Whatever positive steps China is taking at home are not being replicated in its behavior abroad. China is the world’s largest exporter of coal-fired power plant finance and technology. Even as Xi is calling for an “international coalition for green development on the Belt and Road” (his comprehensive new trade and development initiative involving 65 countries), Beijing is backing more than 100 new coal-fired power projects in the Belt and Road countries. China’s much-touted Belt and Road deals in Pakistan, for example, include plans for as many as 12 coal-fired power plants—even in areas recognized for their superior solar energy potential. In addition, China is actively pushing coal-to-chemical plants abroad…

    Will China rally other countries to adopt another round of more ambitious greenhouse gas reduction targets? Will it stop the overseas financing and sale of coal-fired power plants and coal-to-chemical plants? Will it push forward to limit other harmful greenhouse gas emissions, such as methane? Will it accede to international monitoring and verification of its emissions, an important measure it continues to reject? Thus far, there is no indication that China has plans to adopt any of these leadership-worthy measures…
    http://www.politico.com/magazine/story/2017/06/12/why-china-is-no-climate-leader-215249

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    pat

    should have noted re author of the Politico China piece:

    Elizabeth Economy is the C.V. Starr senior fellow and director of Asia Studies at the Council on Foreign Relations.

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    David Maddison

    You might want to listen to this and comment (or vomit).

    http://www.abc.net.au/radionational/programs/drive/sinodinos:-business-as-usual-on-energy-policy-unsustainable/8618690

    Sinodinos: Business as usual on energy policy “unsustainable”
    Listen now(Link will open in new window)Download audio
    Wednesday 14 June 2017 6:06PM (view full episode)
    IMAGE: SENATOR ARTHUR SINODINOS IN THE RN STUDIO AT PARLIAMENT HOUSE IN CANBERRA, 26 NOVEMBER 2015 (RN DRIVE/ELLIOTT DUNN) LINK TO LARGER IMAGE.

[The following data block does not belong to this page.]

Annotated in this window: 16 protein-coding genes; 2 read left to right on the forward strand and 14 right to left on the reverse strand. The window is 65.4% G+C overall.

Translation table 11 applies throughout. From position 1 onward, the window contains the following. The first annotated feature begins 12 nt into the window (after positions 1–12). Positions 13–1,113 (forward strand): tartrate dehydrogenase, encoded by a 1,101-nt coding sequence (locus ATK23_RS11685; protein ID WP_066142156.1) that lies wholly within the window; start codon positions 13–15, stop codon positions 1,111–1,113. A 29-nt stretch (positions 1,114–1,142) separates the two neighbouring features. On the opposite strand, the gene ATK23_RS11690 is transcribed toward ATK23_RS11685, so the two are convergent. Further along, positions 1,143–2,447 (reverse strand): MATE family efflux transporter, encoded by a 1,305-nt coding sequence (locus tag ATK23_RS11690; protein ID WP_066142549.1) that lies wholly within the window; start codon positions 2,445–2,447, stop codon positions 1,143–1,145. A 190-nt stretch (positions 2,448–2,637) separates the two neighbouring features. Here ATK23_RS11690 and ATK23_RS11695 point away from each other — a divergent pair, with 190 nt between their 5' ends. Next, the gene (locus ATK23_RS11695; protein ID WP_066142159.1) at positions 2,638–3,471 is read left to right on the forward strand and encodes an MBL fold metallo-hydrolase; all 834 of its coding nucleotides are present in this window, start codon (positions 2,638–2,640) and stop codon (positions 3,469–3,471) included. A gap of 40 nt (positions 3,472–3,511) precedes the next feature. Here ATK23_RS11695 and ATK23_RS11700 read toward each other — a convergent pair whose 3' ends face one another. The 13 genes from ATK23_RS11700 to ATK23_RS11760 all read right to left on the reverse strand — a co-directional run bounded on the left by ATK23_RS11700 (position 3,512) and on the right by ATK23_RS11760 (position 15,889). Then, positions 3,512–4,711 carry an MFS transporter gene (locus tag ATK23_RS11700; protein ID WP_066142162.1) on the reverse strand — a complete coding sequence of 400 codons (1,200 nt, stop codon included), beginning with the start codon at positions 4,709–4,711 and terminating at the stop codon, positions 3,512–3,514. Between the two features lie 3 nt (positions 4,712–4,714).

While energy policy debate inside the Coalition party room may be causing friction, a more potent political force looms ever larger.

    Power prices are sharply on the rise in eastern Australia, and as the Government admits, this factor alone could determine the fate of the next election.

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    David Maddison

    Naturally, Chinese donations of money to the Labor Party had nothing to do with approval for this project.

    http://www.thecourier.com.au/story/4730076/victorias-biggest-wind-farm-gets-green-light/

    “Victoria’s biggest wind farm to date has been given the green light by the state government.”

    Sadly, this is near the home of the Lake Goldsmith Steam Preservation Society http://www.lakegoldsmithsteamrally.org.au/ hence the machines that made the industrial revolution will be contrasted with the machines that are destroying it.

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    pat

    too cute not to post. it begins on CNN:

    9 Jun: CNN: Jennifer Gray: Reporter’s notebook: Visiting the disappearing Tangier Island
    VIDEO CAPTION: Rising seas may wash away this US town
    Tangier Island is losing roughly 15 feet of coastline per year. It is now only 1.3 square miles and is shrinking more and more every day. The residents here are extremely scared that if something isn’t done soon, their homes and livelihoods will be washed away by the Chesapeake Bay.
    “We’ve depended on the Chesapeake Bay for a couple hundred years or more, and now it’s the Chesapeake Bay that’s the greatest threat to our existence,” says James “Ooker” Eskridge, the mayor of Tangier…

    Eighty-seven percent of the island voted for President Trump. It doesn’t bother them that he pulled out of the Paris climate agreement. The residents on Tangier look at the decision as more money it will free up to help them build the infrastructure they need to save their island.
    When I asked people their thoughts on climate change, everyone had the same answer. They said it doesn’t matter what’s causing it. They are sick of hearing debates about human-caused or natural cycles. They want people to open their eyes and see what’s happening to Tangier…

    “I agree with the science behind sea-level rise and global warming but its all irrelevant to us right now. We’re worried about washing away,” resident Bruce Clark Gordy said…
    http://edition.cnn.com/2017/06/09/us/weather-tangier-island/index.html

    and MSM now has this followup:

    13 Jun: VirginiaPilot: Amir Vera: Mayor of Tangier Island says he got a call from President Trump. And they talked about sea level rise.
    Associated Press contributed to this report.
    The mayor of a small Chesapeake Bay island had been on CNN a few days earlier and said he loved Trump like a family member.
    When Eskridge got on the phone around 2:30 p.m. Monday, a woman introduced herself as being part of the Office of the President and said Trump wanted to speak with him…
    “I was blown away,” Eskridge said. “I’m still coming to grips with it.”

    The Pilot called and emailed the White House press office to confirm the account. No one returned the email or answered the phone Tuesday afternoon.
    The conversation with the president wasn’t that long – about 10 minutes.
    According to Eskridge, “He said, ‘That’s one heck of an island you have there.’“…

    The men also discussed the island. Tangier is sinking, and scientists predict it may have to be abandoned in 25 years.
    However, Eskridge said he and Trump don’t believe Tangier’s problem is sea level rise.